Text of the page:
Silent Running – BFI Film Classics (Book Review)


The good Doctor Mark Kermode has written a new book on Douglas Trumbull’s 1970s science fiction cult film Silent Running. It’s part of the BFI film classics series and it’s the third book Kermode has written in the series; he previously wrote ones on The Exorcist (his favourite film of all-time) and The Shawshank Redemption. It coincides with the BFI Sci-Fi season that is currently on at BFI Southbank and other venues across the country.

Kermode takes a deeply personal approach to Silent Running. It’s a film that he has been obsessed with ever since he first saw it in London Casino Cinema, aged 9, during the film’s initial run. Towards the end of the book he quite beautifully writes about how he would often stare at the soundtrack album’s LP cover and relive the film through memory- these were the days before VHS, after all.

Throughout the book’s mere 87 pages Kermode dissects the film quite thoroughly: he discusses everything from Douglas Trumbull’s involvement with 2001: A Space Odyssey, (it can be argued Silent Running was a response to the emotional coldness of that film) to the casting of double amputees as the robots who are Lowell’s (Bruce Dern) companions. It talks about the obvious connection to the Vietnam War, which lingers over almost all American films of the 1970s. Kermode’s points are helped by insightful interview excerpts of interviews he has done with the film’s director Trumbull, including one from 2014. It also expertly uses stills from the film alongside a making-of documentary and other behind the scenes materials.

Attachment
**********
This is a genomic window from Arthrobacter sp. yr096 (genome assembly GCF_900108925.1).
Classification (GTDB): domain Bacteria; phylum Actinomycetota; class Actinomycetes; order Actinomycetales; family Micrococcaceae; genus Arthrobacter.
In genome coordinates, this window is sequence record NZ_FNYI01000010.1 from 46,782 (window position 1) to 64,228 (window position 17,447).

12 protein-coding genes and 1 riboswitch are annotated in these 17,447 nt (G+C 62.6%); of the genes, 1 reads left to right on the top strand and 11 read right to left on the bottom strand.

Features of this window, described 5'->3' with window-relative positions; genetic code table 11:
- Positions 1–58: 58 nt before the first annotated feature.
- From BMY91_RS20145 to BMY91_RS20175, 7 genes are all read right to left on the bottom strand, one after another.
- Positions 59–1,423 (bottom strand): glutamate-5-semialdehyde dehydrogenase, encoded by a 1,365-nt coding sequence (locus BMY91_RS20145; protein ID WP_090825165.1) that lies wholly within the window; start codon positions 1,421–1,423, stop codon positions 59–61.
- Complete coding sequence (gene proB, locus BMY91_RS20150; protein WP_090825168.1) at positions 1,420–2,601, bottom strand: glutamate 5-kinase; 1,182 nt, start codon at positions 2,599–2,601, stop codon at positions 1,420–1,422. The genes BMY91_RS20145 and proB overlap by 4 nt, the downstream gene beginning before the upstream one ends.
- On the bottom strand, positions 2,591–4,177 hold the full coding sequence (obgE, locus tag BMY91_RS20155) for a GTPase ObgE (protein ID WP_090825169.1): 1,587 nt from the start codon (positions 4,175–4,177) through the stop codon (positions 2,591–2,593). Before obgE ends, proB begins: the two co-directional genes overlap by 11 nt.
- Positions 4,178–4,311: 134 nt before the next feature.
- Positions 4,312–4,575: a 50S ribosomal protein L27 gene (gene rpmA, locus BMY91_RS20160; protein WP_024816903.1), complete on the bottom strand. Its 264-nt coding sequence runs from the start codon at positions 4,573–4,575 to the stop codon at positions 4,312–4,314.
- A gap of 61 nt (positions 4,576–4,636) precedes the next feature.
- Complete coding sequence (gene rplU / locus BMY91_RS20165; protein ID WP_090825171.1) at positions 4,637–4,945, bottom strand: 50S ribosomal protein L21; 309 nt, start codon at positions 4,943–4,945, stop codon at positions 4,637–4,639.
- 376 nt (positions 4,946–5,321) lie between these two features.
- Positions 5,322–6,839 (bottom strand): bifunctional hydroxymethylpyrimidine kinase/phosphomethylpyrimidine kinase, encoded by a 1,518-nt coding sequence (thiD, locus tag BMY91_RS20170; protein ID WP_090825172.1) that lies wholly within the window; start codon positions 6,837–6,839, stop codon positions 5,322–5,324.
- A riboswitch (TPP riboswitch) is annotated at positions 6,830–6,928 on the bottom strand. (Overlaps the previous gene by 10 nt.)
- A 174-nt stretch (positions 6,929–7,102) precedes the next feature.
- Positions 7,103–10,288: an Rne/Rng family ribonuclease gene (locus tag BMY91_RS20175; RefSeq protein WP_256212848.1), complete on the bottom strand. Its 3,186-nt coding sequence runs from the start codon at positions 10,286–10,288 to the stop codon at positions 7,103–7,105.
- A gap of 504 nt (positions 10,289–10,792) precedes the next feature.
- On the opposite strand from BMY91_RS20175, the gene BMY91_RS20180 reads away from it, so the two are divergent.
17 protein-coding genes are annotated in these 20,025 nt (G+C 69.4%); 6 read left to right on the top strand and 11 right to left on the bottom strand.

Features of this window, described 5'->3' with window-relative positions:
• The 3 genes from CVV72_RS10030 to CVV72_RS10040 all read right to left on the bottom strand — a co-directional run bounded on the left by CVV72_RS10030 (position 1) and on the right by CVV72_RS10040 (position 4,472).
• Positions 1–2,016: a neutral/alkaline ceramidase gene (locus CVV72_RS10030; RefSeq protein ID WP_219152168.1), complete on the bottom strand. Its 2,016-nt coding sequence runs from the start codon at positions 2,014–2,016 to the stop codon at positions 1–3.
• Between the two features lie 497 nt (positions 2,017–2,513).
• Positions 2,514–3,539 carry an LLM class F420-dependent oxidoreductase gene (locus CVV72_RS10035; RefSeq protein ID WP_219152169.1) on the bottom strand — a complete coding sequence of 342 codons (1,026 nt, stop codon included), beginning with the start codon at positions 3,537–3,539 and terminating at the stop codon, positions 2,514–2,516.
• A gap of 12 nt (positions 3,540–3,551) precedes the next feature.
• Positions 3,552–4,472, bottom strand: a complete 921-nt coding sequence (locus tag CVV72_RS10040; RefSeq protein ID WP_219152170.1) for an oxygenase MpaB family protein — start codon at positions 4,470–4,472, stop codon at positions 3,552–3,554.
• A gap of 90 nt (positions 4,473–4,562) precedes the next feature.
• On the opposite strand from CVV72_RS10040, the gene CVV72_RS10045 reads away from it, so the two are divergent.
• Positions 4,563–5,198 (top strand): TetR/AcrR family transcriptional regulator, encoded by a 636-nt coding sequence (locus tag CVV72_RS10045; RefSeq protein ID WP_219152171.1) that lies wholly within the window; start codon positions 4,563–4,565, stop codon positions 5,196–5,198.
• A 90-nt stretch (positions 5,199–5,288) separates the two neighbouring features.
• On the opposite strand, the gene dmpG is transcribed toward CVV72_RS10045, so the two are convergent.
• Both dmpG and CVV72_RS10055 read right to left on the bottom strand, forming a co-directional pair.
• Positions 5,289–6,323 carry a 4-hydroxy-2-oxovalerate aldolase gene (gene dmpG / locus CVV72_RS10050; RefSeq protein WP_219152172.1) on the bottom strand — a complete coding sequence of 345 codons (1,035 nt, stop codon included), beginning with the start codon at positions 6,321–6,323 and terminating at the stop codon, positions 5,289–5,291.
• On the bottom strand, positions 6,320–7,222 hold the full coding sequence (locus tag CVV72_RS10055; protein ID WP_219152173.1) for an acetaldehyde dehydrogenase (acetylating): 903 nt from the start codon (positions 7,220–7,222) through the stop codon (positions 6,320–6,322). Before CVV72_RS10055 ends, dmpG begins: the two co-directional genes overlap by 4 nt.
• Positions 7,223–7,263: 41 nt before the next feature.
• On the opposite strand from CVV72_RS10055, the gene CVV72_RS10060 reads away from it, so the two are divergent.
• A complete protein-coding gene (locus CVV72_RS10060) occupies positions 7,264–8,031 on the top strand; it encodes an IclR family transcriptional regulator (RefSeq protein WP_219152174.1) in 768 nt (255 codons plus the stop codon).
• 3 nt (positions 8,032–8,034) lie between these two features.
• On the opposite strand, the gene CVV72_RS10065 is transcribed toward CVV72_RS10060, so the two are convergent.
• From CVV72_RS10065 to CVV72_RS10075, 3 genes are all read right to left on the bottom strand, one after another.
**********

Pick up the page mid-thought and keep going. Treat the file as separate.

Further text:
As any good book should, it made me re-visit the film after reading it. I had seen the film a handful of times before and always loved it, but after reading Kermode’s love letter to his favourite science fiction film it gave me an even deeper appreciation of it. It really is one of the most impressive science fiction films of the 1970s; the fact it cost them just over a million is astonishing. It may be sentimental (not unlike Kermode’s book) but it’s at least sincere and not forced. The film’s influence can also be certainly felt in more recent films like Wall-E and Moon and has rightfully entered the canon of great films.

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